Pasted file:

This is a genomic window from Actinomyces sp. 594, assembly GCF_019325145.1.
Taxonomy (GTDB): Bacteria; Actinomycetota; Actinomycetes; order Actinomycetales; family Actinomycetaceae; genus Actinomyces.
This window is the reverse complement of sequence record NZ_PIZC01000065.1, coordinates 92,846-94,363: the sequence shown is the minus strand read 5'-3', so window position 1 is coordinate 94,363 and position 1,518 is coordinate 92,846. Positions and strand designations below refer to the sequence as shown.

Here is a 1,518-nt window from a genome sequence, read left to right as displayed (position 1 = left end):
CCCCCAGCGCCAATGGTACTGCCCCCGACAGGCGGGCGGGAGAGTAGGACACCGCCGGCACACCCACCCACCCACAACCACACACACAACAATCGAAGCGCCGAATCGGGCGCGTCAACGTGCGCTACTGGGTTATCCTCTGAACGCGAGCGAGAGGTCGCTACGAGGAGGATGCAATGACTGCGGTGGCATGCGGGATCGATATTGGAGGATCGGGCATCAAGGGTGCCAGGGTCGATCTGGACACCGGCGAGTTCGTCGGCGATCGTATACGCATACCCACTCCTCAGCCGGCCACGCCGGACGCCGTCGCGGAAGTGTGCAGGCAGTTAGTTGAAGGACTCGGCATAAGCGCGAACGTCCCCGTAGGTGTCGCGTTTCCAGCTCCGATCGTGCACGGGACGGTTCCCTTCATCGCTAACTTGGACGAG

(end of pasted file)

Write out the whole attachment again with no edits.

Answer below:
This is a genomic window from Actinomyces sp. 594, assembly GCF_019325145.1.
Taxonomy (GTDB): Bacteria; Actinomycetota; Actinomycetes; order Actinomycetales; family Actinomycetaceae; genus Actinomyces.
This window is the reverse complement of sequence record NZ_PIZC01000065.1, coordinates 92,846-94,363: the sequence shown is the minus strand read 5'-3', so window position 1 is coordinate 94,363 and position 1,518 is coordinate 92,846. Positions and strand designations below refer to the sequence as shown.

Here is a 1,518-nt window from a genome sequence, read left to right as displayed (position 1 = left end):
CCCCCAGCGCCAATGGTACTGCCCCCGACAGGCGGGCGGGAGAGTAGGACACCGCCGGCACACCCACCCACCCACAACCACACACACAACAATCGAAGCGCCGAATCGGGCGCGTCAACGTGCGCTACTGGGTTATCCTCTGAACGCGAGCGAGAGGTCGCTACGAGGAGGATGCAATGACTGCGGTGGCATGCGGGATCGATATTGGAGGATCGGGCATCAAGGGTGCCAGGGTCGATCTGGACACCGGCGAGTTCGTCGGCGATCGTATACGCATACCCACTCCTCAGCCGGCCACGCCGGACGCCGTCGCGGAAGTGTGCAGGCAGTTAGTTGAAGGACTCGGCATAAGCGCGAACGTCCCCGTAGGTGTCGCGTTTCCAGCTCCGATCGTGCACGGGACGGTTCCCTTCATCGCTAACTTGGACGAG